NFL teams can be fined or otherwise sanctioned if the league feels like it for taking after officials based on in-game situations, but it seems as if the league is just a bit more sensitive about the issue of public criticism of its officials while the actual refs are locked out in a labor dispute.
To that end, the NFL has sent out a memo to all teams instructing them to avoid any public criticism of the replacement officials, who will work until a new collective bargaining agreement is struck between the NFL and the NFL Referees Association.
The memo, acquired by Mike Freeman of CBS Sports, seems to indicate that the league is preparing for a long holdup in a new CBA.
As discussed in our recent conference calls, it's imperative that your entire organization welcomes these officials and provides them with an environment that maximizes their training opportunities and encourages their development [...]
[...] Finally, we remind you that club personnel should not engage in public discussions about the lockout. We have attached some talking points for use by owners and a separate set of talking points for use by head coaches, if necessary. If you are asked about the negotiations or the replacement officials, feel free to refer the question to our office. Please share these expectations with your coaches, players and operations staff so that all may contribute to the success of our officials on the field in 2012.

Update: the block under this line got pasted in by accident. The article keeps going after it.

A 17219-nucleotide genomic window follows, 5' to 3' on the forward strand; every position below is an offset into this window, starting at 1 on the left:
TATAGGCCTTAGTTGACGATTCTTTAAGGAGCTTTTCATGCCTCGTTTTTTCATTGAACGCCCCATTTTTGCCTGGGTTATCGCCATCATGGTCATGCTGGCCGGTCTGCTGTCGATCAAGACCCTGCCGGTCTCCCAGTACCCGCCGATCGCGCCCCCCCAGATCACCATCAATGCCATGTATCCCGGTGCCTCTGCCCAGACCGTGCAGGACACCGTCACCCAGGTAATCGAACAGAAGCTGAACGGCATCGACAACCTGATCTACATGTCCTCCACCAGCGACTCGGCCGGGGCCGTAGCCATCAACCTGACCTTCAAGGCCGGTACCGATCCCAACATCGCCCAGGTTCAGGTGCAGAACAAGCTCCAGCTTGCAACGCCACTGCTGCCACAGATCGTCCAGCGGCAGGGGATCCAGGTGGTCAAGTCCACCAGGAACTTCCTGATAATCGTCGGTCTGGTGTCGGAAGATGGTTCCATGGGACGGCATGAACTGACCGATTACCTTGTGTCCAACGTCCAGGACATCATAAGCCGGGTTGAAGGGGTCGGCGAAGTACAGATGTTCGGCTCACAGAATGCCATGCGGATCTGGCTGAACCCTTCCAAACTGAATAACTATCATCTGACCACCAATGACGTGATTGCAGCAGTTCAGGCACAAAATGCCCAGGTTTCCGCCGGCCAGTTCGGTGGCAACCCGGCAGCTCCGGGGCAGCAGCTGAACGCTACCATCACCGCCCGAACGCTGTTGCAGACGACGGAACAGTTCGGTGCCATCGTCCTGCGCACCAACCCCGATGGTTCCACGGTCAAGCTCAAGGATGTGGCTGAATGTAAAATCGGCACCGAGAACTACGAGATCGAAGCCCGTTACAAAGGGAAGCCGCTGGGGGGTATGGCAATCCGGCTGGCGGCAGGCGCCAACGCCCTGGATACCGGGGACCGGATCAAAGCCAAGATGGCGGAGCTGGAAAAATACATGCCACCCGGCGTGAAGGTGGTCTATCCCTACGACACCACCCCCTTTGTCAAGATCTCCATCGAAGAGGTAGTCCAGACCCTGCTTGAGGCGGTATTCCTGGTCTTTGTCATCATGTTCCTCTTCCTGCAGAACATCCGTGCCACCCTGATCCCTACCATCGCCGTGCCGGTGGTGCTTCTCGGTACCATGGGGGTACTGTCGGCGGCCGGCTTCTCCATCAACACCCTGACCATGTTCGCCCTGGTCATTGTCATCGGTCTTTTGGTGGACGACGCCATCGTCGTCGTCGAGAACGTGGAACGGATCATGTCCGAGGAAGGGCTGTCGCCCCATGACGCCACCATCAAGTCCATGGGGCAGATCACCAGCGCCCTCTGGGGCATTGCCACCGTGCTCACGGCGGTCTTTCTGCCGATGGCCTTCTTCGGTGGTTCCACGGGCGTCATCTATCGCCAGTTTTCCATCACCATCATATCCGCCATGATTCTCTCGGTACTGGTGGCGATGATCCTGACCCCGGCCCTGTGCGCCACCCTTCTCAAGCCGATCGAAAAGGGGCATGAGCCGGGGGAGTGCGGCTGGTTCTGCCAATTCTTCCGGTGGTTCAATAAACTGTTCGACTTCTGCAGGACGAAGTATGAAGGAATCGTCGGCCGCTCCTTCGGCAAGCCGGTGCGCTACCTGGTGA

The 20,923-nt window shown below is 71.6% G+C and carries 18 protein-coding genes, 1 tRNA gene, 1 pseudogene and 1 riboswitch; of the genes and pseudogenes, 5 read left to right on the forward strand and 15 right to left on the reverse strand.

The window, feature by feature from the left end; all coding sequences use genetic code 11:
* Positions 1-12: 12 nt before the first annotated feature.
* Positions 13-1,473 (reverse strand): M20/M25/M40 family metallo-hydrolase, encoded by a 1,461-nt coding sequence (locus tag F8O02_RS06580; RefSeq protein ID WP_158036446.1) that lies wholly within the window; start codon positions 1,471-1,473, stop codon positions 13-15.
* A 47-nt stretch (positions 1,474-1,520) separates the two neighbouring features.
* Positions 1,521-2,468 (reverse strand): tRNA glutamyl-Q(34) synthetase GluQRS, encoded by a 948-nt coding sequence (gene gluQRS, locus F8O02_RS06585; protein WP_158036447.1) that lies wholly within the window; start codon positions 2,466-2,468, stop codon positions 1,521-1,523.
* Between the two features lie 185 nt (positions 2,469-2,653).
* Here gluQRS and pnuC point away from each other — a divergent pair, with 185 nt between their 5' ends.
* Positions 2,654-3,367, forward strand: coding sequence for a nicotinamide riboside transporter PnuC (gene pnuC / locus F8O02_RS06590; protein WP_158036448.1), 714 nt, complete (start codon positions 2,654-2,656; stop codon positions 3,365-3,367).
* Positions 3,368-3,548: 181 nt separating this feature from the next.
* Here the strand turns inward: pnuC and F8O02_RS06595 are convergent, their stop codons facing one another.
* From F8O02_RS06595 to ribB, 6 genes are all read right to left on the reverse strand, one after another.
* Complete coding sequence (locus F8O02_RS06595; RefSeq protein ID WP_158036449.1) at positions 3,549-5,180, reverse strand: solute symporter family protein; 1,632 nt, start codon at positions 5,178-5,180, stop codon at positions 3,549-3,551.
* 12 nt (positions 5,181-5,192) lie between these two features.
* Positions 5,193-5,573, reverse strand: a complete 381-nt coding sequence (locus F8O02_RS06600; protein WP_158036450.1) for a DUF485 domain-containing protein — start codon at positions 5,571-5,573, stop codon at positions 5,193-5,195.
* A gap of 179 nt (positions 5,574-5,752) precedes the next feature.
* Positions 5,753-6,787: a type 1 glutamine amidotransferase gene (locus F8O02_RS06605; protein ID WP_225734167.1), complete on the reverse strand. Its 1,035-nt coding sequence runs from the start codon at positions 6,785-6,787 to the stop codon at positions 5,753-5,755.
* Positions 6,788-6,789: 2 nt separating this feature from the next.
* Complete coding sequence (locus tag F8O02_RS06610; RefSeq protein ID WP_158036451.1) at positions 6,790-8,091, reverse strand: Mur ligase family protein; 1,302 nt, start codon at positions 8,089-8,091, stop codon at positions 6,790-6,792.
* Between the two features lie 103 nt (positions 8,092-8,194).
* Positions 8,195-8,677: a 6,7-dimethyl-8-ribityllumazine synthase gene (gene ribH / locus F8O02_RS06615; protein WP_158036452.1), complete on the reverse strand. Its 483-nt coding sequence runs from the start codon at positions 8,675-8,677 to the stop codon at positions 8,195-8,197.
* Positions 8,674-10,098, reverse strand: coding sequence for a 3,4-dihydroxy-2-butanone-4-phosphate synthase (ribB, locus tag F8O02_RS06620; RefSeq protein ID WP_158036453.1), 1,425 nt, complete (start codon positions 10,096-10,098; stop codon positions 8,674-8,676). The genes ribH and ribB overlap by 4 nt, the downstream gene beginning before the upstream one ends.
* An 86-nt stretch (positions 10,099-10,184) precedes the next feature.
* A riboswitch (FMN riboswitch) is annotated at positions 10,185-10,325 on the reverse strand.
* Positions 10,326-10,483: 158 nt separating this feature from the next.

As Freeman points out, this pre-emptive strike by the league seems to indicate that perhaps there isn't as much confidence in a group of retirees and small-school officials with a couple months of NFL training as Roger Goodell has expressed. Hmmm...
"That's why we've been training them for the last two months and why they're on the field now, is to make sure they're prepared, they understand the rules," Goodell said earlier this month. "... We're preparing for the season and we will have officials on the field. We hope that the officials from last season will be on the field again this year but to date, we haven't been able to get an agreement that makes sense for both parties."
For a league that has gone out of its way to task game officials with extra tasks regarding the maintenance of player safety, this seems a counter-intuitive move, to say the least.
"To take seven officials who have not worked Division I games or not worked the last several years, and to put them on the field has got to be pretty unsettling not only to the players and coaches, but to the fans," NFLPA president and longtime NFL game official Scott Green said in mid-July. "The players have plenty of things to worry about on the field; they don't need to be worrying about the officials."
Now, they also have to worry about what sorts of letters they'll get from the NFL if they dare to criticize those refs running things in the interim.